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Pedestrian Safety Becoming A Problem


Pedestrian Safety Becoming A Problem

Manukau's youngsters are being told "The Road is no Playground".

Manukau City Council's Road Safety staff are supporting the Land Transport Safety Authority's campaign to reduce the number of injuries to young pedestrians.

The LTSA campaign sprang from research showing that while children are discouraged from playing on roads in general, playing on a 'quiet' road is seen as acceptable.

Research shows that the three main risk factors for child injury are traffic speed, traffic volume and the parked vehicles obscuring children's vision. In New Zealand, each year over 300 children are injured and around 17 die as a result of pedestrian injury.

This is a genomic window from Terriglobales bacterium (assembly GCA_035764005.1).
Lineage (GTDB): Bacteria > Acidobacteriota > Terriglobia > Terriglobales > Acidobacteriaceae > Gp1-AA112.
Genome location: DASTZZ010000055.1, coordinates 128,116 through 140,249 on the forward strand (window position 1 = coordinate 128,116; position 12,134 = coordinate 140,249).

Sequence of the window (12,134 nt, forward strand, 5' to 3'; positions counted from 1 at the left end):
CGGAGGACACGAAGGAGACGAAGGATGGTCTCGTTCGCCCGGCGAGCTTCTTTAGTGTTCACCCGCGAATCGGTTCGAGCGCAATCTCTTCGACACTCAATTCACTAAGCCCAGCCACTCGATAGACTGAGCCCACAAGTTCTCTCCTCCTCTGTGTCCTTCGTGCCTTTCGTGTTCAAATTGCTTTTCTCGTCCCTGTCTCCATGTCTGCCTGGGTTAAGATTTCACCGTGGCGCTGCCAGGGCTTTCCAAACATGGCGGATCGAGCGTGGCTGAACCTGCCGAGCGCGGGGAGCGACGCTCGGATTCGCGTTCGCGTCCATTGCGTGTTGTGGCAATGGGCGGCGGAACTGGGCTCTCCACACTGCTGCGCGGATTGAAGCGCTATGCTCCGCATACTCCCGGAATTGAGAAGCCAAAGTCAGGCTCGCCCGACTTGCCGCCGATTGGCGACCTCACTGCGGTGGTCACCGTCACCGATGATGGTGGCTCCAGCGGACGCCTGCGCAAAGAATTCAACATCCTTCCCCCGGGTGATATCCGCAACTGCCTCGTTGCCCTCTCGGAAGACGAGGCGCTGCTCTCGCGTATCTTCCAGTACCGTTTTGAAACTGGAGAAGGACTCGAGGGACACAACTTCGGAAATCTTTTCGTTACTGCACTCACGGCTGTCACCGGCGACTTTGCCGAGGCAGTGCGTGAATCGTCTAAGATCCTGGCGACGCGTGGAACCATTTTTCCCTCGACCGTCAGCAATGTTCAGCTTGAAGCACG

A high pedestrian casualty rate in any community also indicates that drivers are travelling too fast for the conditions. Speeding drivers are likely to live in the area, as statistics show the majority of drivers involved in crashes live not far from the crash site. Council's Walking School Bus Co-ordinator, Kathy Williams says, "As well as reminding parents and caregivers to keep kids from playing on roads, we're also asking drivers to be extra vigilant when driving around their local areas. Children are so unpredictable and the best way to guard against tragedy is to keep your speed down and your attention focused."

While some schools within Manukau have implemented the Walking School Bus programme, Ms Williams encourages other schools to do so. "It's all about ensuring that our students travel to and from school in a safe, fun, and healthy environment."

The campaign message of "The Road's No Playground" is being promoted on radio, bus-stop advertising and bus-sides. It features All Black Tana Umaga, Silver Fern Bernice Mene, hip-hop singer Che Fu and female singing group Ma-v-elle.

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